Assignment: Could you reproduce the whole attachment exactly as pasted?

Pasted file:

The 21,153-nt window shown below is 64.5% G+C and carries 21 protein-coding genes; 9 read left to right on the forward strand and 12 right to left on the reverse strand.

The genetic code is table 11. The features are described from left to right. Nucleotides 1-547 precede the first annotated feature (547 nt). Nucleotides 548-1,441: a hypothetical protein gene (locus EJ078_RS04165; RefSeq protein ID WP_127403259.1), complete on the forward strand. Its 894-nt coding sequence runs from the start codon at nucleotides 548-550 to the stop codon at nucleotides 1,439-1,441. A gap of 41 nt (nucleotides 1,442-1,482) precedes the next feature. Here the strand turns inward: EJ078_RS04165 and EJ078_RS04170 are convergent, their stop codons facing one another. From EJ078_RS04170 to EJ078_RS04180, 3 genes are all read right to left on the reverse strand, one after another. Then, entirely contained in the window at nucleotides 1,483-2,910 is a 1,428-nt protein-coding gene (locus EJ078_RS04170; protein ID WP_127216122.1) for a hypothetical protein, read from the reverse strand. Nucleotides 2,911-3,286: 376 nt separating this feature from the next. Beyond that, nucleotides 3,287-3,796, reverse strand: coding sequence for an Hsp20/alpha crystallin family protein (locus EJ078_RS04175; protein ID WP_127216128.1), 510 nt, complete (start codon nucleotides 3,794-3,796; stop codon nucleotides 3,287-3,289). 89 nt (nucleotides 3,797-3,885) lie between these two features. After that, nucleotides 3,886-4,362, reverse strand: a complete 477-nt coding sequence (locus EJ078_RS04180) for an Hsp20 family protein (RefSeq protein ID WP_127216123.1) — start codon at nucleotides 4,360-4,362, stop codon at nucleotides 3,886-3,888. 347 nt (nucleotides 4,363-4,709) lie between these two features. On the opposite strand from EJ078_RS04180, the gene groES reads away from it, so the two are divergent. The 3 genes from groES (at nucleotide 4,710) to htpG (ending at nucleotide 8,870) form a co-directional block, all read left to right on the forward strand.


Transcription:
The 21,153-nt window shown below is 64.5% G+C and carries 21 protein-coding genes; 9 read left to right on the forward strand and 12 right to left on the reverse strand.

The genetic code is table 11. The features are described from left to right. Nucleotides 1-547 precede the first annotated feature (547 nt). Nucleotides 548-1,441: a hypothetical protein gene (locus EJ078_RS04165; RefSeq protein ID WP_127403259.1), complete on the forward strand. Its 894-nt coding sequence runs from the start codon at nucleotides 548-550 to the stop codon at nucleotides 1,439-1,441. A gap of 41 nt (nucleotides 1,442-1,482) precedes the next feature. Here the strand turns inward: EJ078_RS04165 and EJ078_RS04170 are convergent, their stop codons facing one another. From EJ078_RS04170 to EJ078_RS04180, 3 genes are all read right to left on the reverse strand, one after another. Then, entirely contained in the window at nucleotides 1,483-2,910 is a 1,428-nt protein-coding gene (locus EJ078_RS04170; protein ID WP_127216122.1) for a hypothetical protein, read from the reverse strand. Nucleotides 2,911-3,286: 376 nt separating this feature from the next. Beyond that, nucleotides 3,287-3,796, reverse strand: coding sequence for an Hsp20/alpha crystallin family protein (locus EJ078_RS04175; protein ID WP_127216128.1), 510 nt, complete (start codon nucleotides 3,794-3,796; stop codon nucleotides 3,287-3,289). 89 nt (nucleotides 3,797-3,885) lie between these two features. After that, nucleotides 3,886-4,362, reverse strand: a complete 477-nt coding sequence (locus EJ078_RS04180) for an Hsp20 family protein (RefSeq protein ID WP_127216123.1) — start codon at nucleotides 4,360-4,362, stop codon at nucleotides 3,886-3,888. 347 nt (nucleotides 4,363-4,709) lie between these two features. On the opposite strand from EJ078_RS04180, the gene groES reads away from it, so the two are divergent. The 3 genes from groES (at nucleotide 4,710) to htpG (ending at nucleotide 8,870) form a co-directional block, all read left to right on the forward strand.